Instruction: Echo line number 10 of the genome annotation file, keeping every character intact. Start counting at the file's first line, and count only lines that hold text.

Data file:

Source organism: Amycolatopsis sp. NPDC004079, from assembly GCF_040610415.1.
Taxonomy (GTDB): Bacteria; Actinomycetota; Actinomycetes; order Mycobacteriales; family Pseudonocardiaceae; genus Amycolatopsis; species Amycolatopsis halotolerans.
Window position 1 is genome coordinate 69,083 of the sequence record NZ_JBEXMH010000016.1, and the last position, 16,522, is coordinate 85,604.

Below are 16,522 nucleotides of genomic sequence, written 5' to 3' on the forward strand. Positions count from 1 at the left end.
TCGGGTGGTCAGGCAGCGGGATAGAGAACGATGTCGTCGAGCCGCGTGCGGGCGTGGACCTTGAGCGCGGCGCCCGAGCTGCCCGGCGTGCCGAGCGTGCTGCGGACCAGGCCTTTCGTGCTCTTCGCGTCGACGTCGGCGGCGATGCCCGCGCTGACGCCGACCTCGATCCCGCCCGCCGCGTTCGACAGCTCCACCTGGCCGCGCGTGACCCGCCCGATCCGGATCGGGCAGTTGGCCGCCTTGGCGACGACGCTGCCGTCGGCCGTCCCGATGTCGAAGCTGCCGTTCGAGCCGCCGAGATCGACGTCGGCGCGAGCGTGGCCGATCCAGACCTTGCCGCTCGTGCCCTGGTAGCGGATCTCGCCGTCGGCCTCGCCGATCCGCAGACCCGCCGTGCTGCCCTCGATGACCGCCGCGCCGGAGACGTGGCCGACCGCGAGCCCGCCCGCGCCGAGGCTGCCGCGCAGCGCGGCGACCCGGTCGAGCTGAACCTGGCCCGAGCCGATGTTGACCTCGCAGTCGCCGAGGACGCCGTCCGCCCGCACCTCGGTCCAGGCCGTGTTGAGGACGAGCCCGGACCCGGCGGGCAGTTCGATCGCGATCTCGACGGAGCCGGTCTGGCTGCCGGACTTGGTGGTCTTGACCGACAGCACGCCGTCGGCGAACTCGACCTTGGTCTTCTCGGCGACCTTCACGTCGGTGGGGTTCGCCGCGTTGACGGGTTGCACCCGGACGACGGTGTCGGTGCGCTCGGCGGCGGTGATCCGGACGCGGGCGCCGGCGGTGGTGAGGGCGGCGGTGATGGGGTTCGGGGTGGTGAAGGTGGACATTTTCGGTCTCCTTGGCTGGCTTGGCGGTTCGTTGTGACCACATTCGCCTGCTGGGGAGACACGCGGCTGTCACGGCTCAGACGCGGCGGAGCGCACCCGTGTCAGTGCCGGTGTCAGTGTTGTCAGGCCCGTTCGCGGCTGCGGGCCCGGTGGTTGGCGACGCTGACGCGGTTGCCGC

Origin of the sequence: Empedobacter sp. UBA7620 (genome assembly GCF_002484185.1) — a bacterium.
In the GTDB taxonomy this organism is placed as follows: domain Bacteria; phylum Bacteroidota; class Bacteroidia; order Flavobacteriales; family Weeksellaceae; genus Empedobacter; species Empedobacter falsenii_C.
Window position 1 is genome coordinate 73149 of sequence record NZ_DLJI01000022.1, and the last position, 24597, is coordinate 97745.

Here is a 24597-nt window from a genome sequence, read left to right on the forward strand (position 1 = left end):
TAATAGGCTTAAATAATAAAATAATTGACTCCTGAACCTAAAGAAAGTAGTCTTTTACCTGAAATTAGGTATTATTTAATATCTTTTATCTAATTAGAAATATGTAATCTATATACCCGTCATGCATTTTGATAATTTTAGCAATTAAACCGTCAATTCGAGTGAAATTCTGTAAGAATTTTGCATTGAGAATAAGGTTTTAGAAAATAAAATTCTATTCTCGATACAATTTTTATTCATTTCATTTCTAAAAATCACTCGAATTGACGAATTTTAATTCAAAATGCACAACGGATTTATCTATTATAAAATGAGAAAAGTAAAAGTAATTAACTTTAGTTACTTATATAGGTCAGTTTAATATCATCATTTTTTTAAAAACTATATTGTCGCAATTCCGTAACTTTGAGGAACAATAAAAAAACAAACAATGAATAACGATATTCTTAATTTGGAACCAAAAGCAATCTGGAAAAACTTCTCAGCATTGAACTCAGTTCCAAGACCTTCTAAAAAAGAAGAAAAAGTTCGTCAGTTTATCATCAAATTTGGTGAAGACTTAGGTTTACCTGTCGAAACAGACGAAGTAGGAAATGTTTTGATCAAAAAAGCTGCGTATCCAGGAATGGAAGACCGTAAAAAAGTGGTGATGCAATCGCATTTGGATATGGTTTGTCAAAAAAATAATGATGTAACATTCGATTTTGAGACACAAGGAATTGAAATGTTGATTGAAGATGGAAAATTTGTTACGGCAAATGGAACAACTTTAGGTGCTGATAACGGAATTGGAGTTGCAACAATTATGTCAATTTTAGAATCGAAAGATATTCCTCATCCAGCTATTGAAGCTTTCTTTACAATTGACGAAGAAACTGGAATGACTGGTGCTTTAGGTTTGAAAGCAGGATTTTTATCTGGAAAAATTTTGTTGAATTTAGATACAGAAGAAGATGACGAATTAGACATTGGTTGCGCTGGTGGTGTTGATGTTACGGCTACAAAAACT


TAATAGGCTTAAATAATAAAATAATTGACTCCTGAACCTAAAGAAAGTAGTCTTTTACCTGAAATTAGGTATTATTTAATATCTTTTATCTAATTAGAAATATGTAATCTATATACCCGTCATGCATTTTGATAATTTTAGCAATTAAACCGTCAATTCGAGTGAAATTCTGTAAGAATTTTGCATTGAGAATAAGGTTTTAGAAAATAAAATTCTATTCTCGATACAATTTTTATTCATTTCATTTCTAAAAATCACTCGAATTGACGAATTTTAATTCAAAATGCACAACGGATTTATCTATTATAAAATGAGAAAAGTAAAAGTAATTAACTTTAGTTACTTATATAGGTCAGTTTAATATCATCATTTTTTTAAAAACTATATTGTCGCAATTCCGTAACTTTGAGGAACAATAAAAAAACAAACAATGAATAACGATATTCTTAATTTGGAACCAAAAGCAATCTGGAAAAACTTCTCAGCATTGAACTCAGTTCCAAGACCTTCTAAAAAAGAAGAAAAAGTTCGTCAGTTTATCATCAAATTTGGTGAAGACTTAGGTTTACCTGTCGAAACAGACGAAGTAGGAAATGTTTTGATCAAAAAAGCTGCGTATCCAGGAATGGAAGACCGTAAAAAAGTGGTGATGCAATCGCATTTGGATATGGTTTGTCAAAAAAATAATGATGTAACATTCGATTTTGAGACACAAGGAATTGAAATGTTGATTGAAGATGGAAAATTTGTTACGGCAAATGGAACAACTTTAGGTGCTGATAACGGAATTGGAGTTGCAACAATTATGTCAATTTTAGAATCGAAAGATATTCCTCATCCAGCTATTGAAGCTTTCTTTACAATTGACGAAGAAACTGGAATGACTGGTGCTTTAGGTTTGAAAGCAGGATTTTTATCTGGAAAAATTTTGTTGAATTTAGATACAGAAGAAGATGACGAATTAGACATTGGTTGCGCTGGTGGTGTTGATGTTACGGCTACAAAAACT